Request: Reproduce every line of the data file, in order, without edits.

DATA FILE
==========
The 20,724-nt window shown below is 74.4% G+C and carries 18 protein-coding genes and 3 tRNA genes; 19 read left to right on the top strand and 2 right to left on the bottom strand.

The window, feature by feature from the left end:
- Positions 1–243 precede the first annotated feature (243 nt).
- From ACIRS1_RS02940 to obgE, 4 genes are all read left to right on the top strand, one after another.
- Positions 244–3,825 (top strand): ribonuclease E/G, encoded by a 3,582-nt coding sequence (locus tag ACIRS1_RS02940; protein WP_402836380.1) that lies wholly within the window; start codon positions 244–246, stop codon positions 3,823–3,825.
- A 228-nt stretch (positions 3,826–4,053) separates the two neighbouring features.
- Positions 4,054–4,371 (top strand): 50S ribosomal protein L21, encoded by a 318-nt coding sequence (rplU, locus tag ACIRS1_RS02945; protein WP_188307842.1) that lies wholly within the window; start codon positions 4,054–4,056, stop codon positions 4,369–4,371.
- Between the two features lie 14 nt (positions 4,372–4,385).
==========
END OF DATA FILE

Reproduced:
The 20,724-nt window shown below is 74.4% G+C and carries 18 protein-coding genes and 3 tRNA genes; 19 read left to right on the top strand and 2 right to left on the bottom strand.

The window, feature by feature from the left end:
- Positions 1–243 precede the first annotated feature (243 nt).
- From ACIRS1_RS02940 to obgE, 4 genes are all read left to right on the top strand, one after another.
- Positions 244–3,825 (top strand): ribonuclease E/G, encoded by a 3,582-nt coding sequence (locus tag ACIRS1_RS02940; protein WP_402836380.1) that lies wholly within the window; start codon positions 244–246, stop codon positions 3,823–3,825.
- A 228-nt stretch (positions 3,826–4,053) separates the two neighbouring features.
- Positions 4,054–4,371 (top strand): 50S ribosomal protein L21, encoded by a 318-nt coding sequence (rplU, locus tag ACIRS1_RS02945; protein WP_188307842.1) that lies wholly within the window; start codon positions 4,054–4,056, stop codon positions 4,369–4,371.
- Between the two features lie 14 nt (positions 4,372–4,385).